Generally, men seem to process things differently than women. All issues are something that needs to be resolved asap. With your husband's job profession, he may be a little more so than other men. Sometimes women just need to express feelings & then deal with the issues within themselves. I had a similar situation when it came to dealing with my parent's house & belongings (they are alive, but disabled & living in a facility). I finally sat him down & explained to him that he was not helping with the situation & that the more he pushed, the harder it was on me. My sister does not live here & she had to be involved. I finally said it enough that, for the most part, he gets it. I'm not saying it does not come up, but it rarely becomes a heated discussion (although the stuff at our house led to one last week) or one in which I shut down anymore. Now he usually stays out of things unless I need him to do something. Tomorrow he is going to hang ceiling fans for me (we are getting the house ready to sell). Someday I will have time to do something with all of my parent's stuff that is at our house. Hopefully by then, we will have resolved our issues about it like we did the house. We need to remember they are having a hard time dealing with all of this too. Not all are grieving, though a lot are, but they are being reminded of their aging. They are also having to share their wife's time & energy.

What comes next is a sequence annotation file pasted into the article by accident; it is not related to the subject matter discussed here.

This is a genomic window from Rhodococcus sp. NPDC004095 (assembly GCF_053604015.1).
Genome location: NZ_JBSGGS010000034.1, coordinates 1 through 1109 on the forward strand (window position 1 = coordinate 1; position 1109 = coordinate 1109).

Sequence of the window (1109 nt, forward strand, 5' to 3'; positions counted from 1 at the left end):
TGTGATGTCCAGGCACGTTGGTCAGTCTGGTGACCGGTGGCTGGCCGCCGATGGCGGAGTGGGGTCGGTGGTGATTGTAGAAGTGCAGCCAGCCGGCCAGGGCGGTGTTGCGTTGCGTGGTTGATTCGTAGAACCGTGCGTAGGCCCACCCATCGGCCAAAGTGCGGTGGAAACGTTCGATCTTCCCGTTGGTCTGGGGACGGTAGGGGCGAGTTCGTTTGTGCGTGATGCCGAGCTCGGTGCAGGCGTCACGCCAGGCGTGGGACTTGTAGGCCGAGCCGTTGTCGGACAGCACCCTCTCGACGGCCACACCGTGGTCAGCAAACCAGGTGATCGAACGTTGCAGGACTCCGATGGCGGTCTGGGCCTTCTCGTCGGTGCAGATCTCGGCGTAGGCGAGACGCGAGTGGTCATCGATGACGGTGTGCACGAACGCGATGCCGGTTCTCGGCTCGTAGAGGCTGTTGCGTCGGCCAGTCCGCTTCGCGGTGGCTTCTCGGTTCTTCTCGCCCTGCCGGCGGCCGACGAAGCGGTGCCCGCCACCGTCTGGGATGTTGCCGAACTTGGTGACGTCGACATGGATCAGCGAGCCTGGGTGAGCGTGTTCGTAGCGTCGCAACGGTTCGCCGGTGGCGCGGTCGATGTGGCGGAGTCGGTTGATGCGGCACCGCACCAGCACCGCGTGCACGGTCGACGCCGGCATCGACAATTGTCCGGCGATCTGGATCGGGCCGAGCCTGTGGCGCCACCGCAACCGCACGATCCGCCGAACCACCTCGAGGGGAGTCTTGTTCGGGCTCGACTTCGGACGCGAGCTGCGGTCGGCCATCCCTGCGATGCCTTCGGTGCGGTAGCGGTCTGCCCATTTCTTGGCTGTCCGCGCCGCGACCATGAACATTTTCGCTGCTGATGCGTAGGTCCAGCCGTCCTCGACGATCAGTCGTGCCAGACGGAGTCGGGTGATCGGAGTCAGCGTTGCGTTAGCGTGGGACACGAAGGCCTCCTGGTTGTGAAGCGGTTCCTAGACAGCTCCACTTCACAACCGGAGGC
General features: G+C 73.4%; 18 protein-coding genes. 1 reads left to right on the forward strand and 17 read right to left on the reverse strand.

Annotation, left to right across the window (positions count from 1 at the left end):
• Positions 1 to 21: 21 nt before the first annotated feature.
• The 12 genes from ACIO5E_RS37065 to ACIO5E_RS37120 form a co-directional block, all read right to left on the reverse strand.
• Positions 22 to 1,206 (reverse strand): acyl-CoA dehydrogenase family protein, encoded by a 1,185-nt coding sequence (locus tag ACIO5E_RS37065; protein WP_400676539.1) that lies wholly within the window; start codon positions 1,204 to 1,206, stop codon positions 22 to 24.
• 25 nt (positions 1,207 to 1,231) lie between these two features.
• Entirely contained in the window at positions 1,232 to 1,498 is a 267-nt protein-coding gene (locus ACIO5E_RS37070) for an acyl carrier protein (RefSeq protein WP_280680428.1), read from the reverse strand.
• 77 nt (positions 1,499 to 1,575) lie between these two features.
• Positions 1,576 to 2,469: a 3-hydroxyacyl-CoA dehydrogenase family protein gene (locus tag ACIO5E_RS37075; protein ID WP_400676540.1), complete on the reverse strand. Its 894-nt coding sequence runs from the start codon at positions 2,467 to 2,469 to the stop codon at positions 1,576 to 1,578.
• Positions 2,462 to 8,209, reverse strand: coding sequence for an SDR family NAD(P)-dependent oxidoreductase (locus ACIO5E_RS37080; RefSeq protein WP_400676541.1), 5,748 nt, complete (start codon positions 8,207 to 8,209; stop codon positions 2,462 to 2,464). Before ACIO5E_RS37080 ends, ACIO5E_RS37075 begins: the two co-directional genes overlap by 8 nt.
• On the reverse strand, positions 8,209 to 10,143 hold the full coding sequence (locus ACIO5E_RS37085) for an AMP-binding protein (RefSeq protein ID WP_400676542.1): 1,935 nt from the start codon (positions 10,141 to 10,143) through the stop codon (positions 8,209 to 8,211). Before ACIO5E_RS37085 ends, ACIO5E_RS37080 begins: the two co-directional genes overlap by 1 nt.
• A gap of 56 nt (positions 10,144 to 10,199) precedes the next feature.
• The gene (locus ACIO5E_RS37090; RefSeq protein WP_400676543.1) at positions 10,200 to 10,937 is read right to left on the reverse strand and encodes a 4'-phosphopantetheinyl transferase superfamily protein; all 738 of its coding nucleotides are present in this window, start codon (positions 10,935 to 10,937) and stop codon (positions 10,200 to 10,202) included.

Helpful Answer (4)
Report

Jeanne is right - though there are stories on here of people not taking care of an estate for years and years, and of course there are expenses and problems invovled in having a vacated home (insurance will cut off, for example) but you need a little time to set up your own trusts and a little space to make sure you can collect the things that mean something to you and not just have them all unsentimentally given away or worse, thrown out...a few months does not sound like too much to ask, and hubby may be one to deal with grief by removing all traces as quickly as possible and throwing himself into planning and doing. Has he lost a parent yet himself?
Helpful Answer (3)
Report

Assure your husband that he is a wonderful project manager and you really appreciate those skills in many, many home and family activities, but this isn't one of them. Grief is not a "project," there is no bonus for getting things done "early," and cost-effectiveness is just not a factor. You and your siblings need to do this in a way that works for you emotionally, and that contributes to your healing, and to your ongoing relationships. Give your husband credit for meaning well, but don't allow his notions to run your relationship with your siblings.